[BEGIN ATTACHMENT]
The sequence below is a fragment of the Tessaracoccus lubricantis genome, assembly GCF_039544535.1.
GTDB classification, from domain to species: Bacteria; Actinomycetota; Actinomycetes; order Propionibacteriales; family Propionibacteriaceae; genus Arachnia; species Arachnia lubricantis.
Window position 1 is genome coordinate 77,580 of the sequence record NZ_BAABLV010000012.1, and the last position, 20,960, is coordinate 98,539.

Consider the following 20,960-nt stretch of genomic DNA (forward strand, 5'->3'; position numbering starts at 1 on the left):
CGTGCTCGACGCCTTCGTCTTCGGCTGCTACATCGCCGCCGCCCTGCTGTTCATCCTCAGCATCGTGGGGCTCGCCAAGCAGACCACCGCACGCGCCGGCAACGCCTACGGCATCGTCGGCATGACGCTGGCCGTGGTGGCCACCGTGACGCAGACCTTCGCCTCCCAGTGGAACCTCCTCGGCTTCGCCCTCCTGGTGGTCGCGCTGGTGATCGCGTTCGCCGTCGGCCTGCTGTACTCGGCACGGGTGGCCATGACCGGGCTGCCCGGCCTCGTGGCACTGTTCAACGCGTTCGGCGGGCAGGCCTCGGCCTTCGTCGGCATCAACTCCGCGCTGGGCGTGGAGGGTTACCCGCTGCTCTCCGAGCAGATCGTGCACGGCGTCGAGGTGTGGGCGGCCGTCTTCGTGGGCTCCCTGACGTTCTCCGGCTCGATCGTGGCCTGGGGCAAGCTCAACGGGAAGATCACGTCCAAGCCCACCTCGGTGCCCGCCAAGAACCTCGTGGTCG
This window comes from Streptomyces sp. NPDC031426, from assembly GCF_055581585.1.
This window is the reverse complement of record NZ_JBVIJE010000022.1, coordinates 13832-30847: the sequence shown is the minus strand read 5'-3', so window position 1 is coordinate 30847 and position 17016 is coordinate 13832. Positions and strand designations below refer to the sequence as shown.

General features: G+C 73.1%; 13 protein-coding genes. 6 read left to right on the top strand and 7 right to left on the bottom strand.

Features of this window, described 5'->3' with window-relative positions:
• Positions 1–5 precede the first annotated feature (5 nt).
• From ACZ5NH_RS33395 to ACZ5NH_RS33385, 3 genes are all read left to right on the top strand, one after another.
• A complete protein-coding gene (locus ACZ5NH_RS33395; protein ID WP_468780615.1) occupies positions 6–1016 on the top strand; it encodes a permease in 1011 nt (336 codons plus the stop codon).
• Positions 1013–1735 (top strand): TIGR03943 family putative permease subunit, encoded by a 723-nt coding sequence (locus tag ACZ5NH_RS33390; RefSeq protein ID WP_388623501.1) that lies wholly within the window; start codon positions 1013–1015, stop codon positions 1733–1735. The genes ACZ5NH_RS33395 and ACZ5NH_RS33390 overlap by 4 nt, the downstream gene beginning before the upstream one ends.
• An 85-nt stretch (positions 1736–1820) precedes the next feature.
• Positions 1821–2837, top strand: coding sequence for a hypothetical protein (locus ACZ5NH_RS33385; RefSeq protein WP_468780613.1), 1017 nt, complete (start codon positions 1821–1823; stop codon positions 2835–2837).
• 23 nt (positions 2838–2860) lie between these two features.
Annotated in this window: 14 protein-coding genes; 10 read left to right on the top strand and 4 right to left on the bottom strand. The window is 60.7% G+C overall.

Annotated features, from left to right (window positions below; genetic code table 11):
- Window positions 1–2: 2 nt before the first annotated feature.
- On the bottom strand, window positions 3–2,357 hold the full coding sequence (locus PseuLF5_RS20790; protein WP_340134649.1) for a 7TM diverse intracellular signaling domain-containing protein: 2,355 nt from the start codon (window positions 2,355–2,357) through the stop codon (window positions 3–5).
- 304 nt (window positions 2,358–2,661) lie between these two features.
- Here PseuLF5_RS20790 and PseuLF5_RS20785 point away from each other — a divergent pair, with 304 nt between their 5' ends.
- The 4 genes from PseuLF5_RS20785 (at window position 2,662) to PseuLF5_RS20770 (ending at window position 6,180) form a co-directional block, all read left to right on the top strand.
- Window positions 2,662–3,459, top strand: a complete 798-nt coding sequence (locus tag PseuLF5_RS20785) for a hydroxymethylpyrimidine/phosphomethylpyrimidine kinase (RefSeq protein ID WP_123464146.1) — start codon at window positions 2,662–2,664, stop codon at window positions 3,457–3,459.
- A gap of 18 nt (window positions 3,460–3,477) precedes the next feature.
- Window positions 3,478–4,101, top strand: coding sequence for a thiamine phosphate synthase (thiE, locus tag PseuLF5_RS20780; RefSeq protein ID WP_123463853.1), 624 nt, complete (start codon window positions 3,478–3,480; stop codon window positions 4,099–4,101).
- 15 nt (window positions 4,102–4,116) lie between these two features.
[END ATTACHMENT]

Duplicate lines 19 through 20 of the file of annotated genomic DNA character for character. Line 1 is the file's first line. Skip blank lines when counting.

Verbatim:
- Window positions 1–2: 2 nt before the first annotated feature.
- On the bottom strand, window positions 3–2,357 hold the full coding sequence (locus PseuLF5_RS20790; protein WP_340134649.1) for a 7TM diverse intracellular signaling domain-containing protein: 2,355 nt from the start codon (window positions 2,355–2,357) through the stop codon (window positions 3–5).